Olympics, Overseas / Aug 14, 2012 / 1:45 pm

The Best New Format For Basketball In The 2016 Olympics

Team USA

Team USA (photo. Nike)

If we all watched the same Olympics over the past month – including the qualifying games – then we all saw the United States dominate nearly every country outside of Spain in the gold medal game. Spain made it that far. They weren’t supposed to get dominated. They did their job. But so did Team USA.

In Beijing in 2008, the “Redeem Team” took center stage as USA Basketball compiled the best talent in the world, sending them out to reclaim the gold that escaped them in 2004. They responded with a resounding 8-0 record, embarrassing teams by an average margin of 27.8 points per game.

This year they stepped their game up even more, blowing out the competition by 32.1 points per game, including an 83-point win over Nigeria on their way to another 8-0 run to the gold.

In this eight-year run, Team USA has beaten 11 different countries by an average margin of 30 points. China, Angola, Greece, Germany, France, Tunisia, Nigeria, Lithuania, Australia (twice), Argentina (three times), and Spain (three times) were all no match.

Translation: The rest of the world is that far behind us again.

Changing the format has been discussed, but it looks like it won’t be an age rule, at least not in 2016. Still, change could be interesting to level the playing field. The Olympics are all about giving every country a chance at immortality against the larger countries. Why not shake things up and instead of watching France, Spain, Lithuania, and others fall just short in the Olympics as individuals, why not just call them Europe?

Tony Parker, Pau Gasol, Luol Deng, Andrea Bargnani, Nicolas Batum, Jonas Valanciunas, J.C. Navarro, and others would make for a very challenging “Team Europe.” There is a lot of young talent growing throughout numerous European countries, enough to make a gold medal team.

Then take Argentina, Mexico (even if it is technically a North American country), Brazil, among others, and call them South America.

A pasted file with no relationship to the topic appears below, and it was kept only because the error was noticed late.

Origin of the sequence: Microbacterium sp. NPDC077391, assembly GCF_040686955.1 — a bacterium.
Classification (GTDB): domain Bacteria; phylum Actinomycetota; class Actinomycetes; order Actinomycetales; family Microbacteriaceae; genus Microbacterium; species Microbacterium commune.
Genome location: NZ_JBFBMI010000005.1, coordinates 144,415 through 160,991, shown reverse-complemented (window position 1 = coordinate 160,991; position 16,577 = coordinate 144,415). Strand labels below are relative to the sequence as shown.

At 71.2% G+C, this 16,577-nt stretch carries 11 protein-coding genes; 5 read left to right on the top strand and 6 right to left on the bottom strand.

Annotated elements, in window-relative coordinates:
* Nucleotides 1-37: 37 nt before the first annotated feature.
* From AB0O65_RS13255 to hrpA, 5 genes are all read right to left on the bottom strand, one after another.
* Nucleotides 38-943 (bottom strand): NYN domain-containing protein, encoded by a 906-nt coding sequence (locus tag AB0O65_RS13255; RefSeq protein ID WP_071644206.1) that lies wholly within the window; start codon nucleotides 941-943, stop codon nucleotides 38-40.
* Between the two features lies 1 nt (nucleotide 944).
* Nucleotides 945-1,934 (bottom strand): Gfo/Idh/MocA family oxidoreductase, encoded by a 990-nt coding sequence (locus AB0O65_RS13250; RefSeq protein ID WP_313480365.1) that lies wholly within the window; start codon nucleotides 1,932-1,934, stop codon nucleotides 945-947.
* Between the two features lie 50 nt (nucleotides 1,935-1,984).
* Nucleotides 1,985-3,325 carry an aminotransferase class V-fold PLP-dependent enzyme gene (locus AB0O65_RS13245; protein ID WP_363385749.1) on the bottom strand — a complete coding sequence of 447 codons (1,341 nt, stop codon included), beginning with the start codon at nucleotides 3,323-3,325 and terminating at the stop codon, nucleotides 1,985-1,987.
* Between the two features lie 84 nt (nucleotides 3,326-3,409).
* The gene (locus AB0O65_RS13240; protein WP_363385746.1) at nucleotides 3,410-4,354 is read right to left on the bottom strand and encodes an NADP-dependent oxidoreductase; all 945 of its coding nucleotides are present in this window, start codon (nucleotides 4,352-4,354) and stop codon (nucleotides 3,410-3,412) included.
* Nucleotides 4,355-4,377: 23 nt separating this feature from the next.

That team could be loaded. Ginobili, Barbosa, Nene, Delfino, Scola, Nocioni, Splitter, Varejao, and Huertas would be very formidable against any team put on a basketball court.

Asia is represented by China, Japan, the Koreas, and others in the region. Africa rolls alone. And Australia is what it is. These six continents would provide stellar basketball.

Team Africa, Team Asia, Team Australia, Team Europe, Team North America, and Team South America in a six-team tournament leading to the gold, silver and bronze could rival the excitement of any NBA game. This is not the ideal Olympic format, but would be better than the product we currently have.

Heck, even Team Africa could be awesome to watch with Bismack Biyombo, Ike Diogu, Serge Ibaka (from the Congo… if we could get him away from Spain), the Aminu brothers, and all the other young talent filtering into the NCAA.

The format is simple. No qualifying, all six teams are in. Two pools play each team twice and can be shuffled however FIBA feels with the top four teams (two from each side) advancing to the medal round.

If we had to rank the countries today it would be:

1. North America
2. Europe
3. South America
4. Asia
5. Australia
6. Africa

Pool A: North America, South America, and Australia
Pool B: Europe, Asia, and Africa

How amazing would a medal round of North America-Asia and Europe-South America be? Let me answer that for you. AMAZING! Nearly every game would be must-see basketball. It’d be like watching an NBA All-Star Game in the summer, except everyone would be trying to win.

Alright FIBA, the ground work is laid out for you here. Nobody is looking for credit for the idea, but let’s get the ball rolling on the Continental Olympics for 2016.

Could this work? Would you rather watch this?

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